Meet the Magnificence Queens of Al Dhafra
“Camel No. 1! Camel No. 1! “
I had just arrived at the Al Dhafra festival and young boys in kanduras or long tunics were running towards my car screaming while pointing their forefingers in the air. In the distance, two men were riding camels, each pulling a different animal on a leash. One of the camels was wrapped in a winning blanket with gold tassels.
Behind the men driving slowly across the sand dunes was a large convoy of honking pickup trucks. Men and boys stood in the beds of the vehicles and leaned out of all the windows, waving and cheering, many filmed the scene with their cell phones.
Without thinking I left my little rental car behind – I wouldn’t have got very far in the deep sand anyway – and jumped onto the next pickup. I wanted to be part of this spontaneous celebration.
The annual Al Dhafra Festival celebrates Bedouin traditions and takes place on the edge of the Rub al Khali, or Empty Quarter, considered the largest sandy desert in the world, near the Emirati city of Madinat Zayed, a two-hour drive southwest of Abu Dhabi.
Highlights of the meeting include Saluki races (the dogs are valued by Bedouins for their speed and eyesight), poetry readings, and exhibitions on falconry and traditional handicrafts. From fresh dates to camel milk, there is also a wide range of food and drinks.
However, the focus of the festival is on the camel beauty pageants.
During the week-long event, Al Dhafra is the epicenter of the camel universe. In the year I competed in 2019, more than 24,000 camels from across the Middle East competed for 60 million Emirati dirhams in prize money – the equivalent of more than $ 16 million. Large sums of money also change hands, as particularly beautiful camels are sold.
Some contestants trace the origins of the beauty pageants to a family dispute in 1993 when two camel breeders had to consult independent judges to determine whose animals were more beautiful.
Since then, camel beauty pageants have grown into a multimillion dollar industry with government sponsored cultural heritage festivals across the country.
The goals of the Al Dhafra Festival, officially initiated by the government in 2008, are to celebrate Bedouin culture, promote tourism and preserve the purity of certain camel breeds.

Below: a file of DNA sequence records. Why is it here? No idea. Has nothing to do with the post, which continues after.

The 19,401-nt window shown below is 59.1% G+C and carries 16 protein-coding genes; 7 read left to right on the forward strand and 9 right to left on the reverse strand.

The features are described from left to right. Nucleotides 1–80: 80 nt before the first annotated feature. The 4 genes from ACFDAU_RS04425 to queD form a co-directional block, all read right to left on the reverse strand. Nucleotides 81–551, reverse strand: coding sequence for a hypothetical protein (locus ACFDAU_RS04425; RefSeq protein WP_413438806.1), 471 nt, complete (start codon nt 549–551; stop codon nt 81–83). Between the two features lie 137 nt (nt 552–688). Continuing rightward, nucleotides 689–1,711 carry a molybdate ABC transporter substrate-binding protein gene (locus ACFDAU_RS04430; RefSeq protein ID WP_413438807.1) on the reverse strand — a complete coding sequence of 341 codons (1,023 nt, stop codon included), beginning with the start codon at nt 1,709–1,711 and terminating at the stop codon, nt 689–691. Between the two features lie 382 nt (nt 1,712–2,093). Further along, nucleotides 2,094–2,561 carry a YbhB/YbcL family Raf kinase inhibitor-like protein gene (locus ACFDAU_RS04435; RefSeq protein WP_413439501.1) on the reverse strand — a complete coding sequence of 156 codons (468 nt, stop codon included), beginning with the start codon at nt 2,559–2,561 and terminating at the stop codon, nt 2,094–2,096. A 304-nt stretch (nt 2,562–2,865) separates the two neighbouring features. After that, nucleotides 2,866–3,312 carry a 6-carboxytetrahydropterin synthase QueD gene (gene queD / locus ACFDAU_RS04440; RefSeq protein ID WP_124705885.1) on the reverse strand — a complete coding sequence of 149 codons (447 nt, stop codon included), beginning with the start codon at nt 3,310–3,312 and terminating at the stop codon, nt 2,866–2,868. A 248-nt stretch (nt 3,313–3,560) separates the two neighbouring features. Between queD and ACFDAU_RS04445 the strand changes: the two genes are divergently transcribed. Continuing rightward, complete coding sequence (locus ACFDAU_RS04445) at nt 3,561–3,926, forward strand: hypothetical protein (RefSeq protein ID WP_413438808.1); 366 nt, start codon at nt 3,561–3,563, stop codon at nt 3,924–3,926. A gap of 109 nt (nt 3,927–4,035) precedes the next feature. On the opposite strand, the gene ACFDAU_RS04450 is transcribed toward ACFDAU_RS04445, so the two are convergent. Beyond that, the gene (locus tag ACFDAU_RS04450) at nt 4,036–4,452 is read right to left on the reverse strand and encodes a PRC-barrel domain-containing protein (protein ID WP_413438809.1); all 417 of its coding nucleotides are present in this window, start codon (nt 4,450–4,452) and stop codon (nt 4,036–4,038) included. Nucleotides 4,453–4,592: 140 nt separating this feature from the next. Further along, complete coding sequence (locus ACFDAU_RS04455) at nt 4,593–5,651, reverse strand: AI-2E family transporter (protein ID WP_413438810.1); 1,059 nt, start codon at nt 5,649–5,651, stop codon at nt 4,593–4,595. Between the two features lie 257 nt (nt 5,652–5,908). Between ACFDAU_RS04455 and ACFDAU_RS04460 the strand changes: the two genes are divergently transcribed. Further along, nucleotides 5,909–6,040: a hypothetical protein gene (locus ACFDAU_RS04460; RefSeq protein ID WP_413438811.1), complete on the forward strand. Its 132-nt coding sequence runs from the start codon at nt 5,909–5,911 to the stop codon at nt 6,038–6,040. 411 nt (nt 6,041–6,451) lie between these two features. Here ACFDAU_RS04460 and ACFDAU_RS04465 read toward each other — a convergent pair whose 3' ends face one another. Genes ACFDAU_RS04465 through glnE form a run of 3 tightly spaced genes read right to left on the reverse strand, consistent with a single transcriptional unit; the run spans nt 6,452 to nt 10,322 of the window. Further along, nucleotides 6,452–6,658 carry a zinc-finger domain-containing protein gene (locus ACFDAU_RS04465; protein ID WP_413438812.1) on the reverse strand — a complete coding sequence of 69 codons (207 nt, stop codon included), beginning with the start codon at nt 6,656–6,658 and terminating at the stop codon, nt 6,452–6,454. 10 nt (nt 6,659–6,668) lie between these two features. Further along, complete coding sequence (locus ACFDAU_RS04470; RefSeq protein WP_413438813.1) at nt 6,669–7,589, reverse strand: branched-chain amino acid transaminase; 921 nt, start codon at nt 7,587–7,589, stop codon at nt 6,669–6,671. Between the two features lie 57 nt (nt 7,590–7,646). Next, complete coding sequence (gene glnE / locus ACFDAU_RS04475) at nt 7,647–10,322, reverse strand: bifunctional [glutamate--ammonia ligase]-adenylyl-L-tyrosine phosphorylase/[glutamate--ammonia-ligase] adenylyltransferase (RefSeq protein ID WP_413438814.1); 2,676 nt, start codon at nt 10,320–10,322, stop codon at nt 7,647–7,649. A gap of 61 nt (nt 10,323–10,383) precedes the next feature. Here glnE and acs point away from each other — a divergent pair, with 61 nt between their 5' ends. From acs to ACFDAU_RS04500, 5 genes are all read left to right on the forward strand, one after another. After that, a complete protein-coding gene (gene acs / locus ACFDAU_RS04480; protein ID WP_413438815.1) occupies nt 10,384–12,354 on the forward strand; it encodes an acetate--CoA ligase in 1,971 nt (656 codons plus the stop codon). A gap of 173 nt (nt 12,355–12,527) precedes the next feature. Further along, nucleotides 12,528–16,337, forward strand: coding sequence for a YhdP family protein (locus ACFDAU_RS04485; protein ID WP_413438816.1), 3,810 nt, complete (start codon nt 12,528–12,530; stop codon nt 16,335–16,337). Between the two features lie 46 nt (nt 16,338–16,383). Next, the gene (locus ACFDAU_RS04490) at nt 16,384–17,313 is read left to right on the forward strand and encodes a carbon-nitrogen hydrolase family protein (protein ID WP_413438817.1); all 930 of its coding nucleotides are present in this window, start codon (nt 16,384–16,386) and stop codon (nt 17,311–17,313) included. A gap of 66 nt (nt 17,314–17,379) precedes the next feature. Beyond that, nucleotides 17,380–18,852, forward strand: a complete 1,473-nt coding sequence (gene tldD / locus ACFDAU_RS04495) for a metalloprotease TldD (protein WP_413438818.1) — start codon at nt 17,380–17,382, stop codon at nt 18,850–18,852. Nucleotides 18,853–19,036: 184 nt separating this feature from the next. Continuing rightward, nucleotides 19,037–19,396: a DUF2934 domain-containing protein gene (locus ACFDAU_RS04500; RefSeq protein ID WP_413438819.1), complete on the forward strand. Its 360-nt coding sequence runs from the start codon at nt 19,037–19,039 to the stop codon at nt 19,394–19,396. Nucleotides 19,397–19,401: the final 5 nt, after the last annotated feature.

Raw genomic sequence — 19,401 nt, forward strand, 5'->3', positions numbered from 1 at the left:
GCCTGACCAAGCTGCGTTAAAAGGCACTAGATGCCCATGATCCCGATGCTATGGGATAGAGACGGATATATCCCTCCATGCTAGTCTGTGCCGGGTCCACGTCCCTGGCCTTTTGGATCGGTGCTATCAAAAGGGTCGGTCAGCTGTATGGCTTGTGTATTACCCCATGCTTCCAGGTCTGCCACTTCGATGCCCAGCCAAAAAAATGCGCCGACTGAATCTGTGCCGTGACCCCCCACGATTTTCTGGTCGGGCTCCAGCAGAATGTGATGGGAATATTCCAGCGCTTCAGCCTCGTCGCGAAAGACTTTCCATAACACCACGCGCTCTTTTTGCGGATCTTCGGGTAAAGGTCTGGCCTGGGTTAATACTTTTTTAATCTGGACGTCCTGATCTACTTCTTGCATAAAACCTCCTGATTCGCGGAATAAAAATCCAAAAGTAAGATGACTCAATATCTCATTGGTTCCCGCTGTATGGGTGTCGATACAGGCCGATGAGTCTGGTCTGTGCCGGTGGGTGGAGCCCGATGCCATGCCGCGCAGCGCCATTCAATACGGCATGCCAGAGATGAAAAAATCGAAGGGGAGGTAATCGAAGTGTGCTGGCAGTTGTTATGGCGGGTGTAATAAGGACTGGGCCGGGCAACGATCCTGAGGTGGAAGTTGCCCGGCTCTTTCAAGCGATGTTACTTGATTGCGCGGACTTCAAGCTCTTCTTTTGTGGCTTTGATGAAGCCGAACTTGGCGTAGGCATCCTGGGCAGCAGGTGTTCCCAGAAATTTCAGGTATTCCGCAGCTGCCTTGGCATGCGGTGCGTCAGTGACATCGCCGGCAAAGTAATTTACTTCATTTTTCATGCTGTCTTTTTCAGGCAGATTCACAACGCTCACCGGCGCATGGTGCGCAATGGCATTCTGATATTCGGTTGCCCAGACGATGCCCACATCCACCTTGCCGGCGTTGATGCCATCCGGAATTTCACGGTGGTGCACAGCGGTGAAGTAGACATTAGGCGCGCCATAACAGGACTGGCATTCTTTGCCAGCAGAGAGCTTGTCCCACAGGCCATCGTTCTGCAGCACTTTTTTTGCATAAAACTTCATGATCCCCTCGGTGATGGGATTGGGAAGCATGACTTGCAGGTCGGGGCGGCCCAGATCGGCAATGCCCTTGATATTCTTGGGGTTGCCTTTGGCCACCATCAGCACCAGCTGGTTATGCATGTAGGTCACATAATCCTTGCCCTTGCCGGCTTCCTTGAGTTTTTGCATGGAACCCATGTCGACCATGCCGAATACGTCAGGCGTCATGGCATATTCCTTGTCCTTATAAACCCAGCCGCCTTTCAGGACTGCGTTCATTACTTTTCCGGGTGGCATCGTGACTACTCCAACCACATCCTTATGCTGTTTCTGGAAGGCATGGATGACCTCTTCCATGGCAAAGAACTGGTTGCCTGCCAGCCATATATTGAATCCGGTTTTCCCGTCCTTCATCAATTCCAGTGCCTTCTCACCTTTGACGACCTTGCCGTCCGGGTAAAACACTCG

Bedouin society has all but disappeared in the past fifty years. Modern borders have stifled nomadic herding patterns, and the advance of economic and technological change has turned other traditional cultural practices on their heads.
For urbanized Bedouins, festivals like Al Dhafra are one of the few ways to meaningfully maintain their traditions.
Camel beauty pageants are divided into different categories based on their breed, age, gender, and whether a camel belongs to a sheikh or a tribal member. However, the criteria remain the same.
The ideal camel has long, straight legs, a long neck, a well-shaped hump (just in the right place on the lower back), cheeky ears, expressive eyes framed by curled up eyelashes, long drooping lips and of course a smooth coat and elegant posture .
No supermodel is complete without jewelry, and an entire industry has evolved around the beauty pageants to provide the right outfit. Camel cutters, for example, set up camp in Al Dhafra, where they sell brightly colored reins, shiny camel blankets with tinsel tassels, and even glittering necklaces made of plastic beads and strung coins.
Million Street, the street where the camel superstars strut, is being transformed into an open-air market with tents, caravans and food trucks.
The market isn’t just a place to buy camel hair and shampoo. Also on offer are colorful winter blankets, coffee service sets, stoves, carpets, hunting equipment, folding chairs, water hoses and a selection of clothing. Bright lights advertise restaurants that serve kebabs, cakes, and sweet karak chai. There’s even a laundry service so the revelers – both the people and the camels – look immaculate.
Emirati women play a limited role during the festival. Usually barred from participating in camel competitions, women and children spend much of their time in their family tents or in a nearby market.
However, as a foreigner, I appeared to be exempt from gender restrictions and was able to move around freely during my three-day visit, compete in the camel beauty pageants, and celebrate with the owners at the winning ceremonies.
As the sun went down and the sky turned a dark purple, the canopies adorned with thousands of lights began to sparkle between the dunes. Inside were members of the Bedouin tribes, usually scattered across the region, who had come here to honor their traditions. Each tribe had set up an ornate tent.
Invited to celebrate one of their camels’ victories, I joined the men of the Almuharrami family in their lighted tent and followed Waheela, a beauty queen.
“She has just been named the most beautiful young camel in the Middle East,” says Muneef, her 12-year-old owner, beaming with pride.
And then the music started and the men raised their bamboo sticks to perform the yowlah. During the traditional stick dance, men sang poetry and simulated a fight scene. By the time I left the party, the sky had turned ink black and the celebration lasted late into the night.
Kiki Streitberger is a photojournalist and documentary photographer based in London and Germany. You can follow her work on Instagram.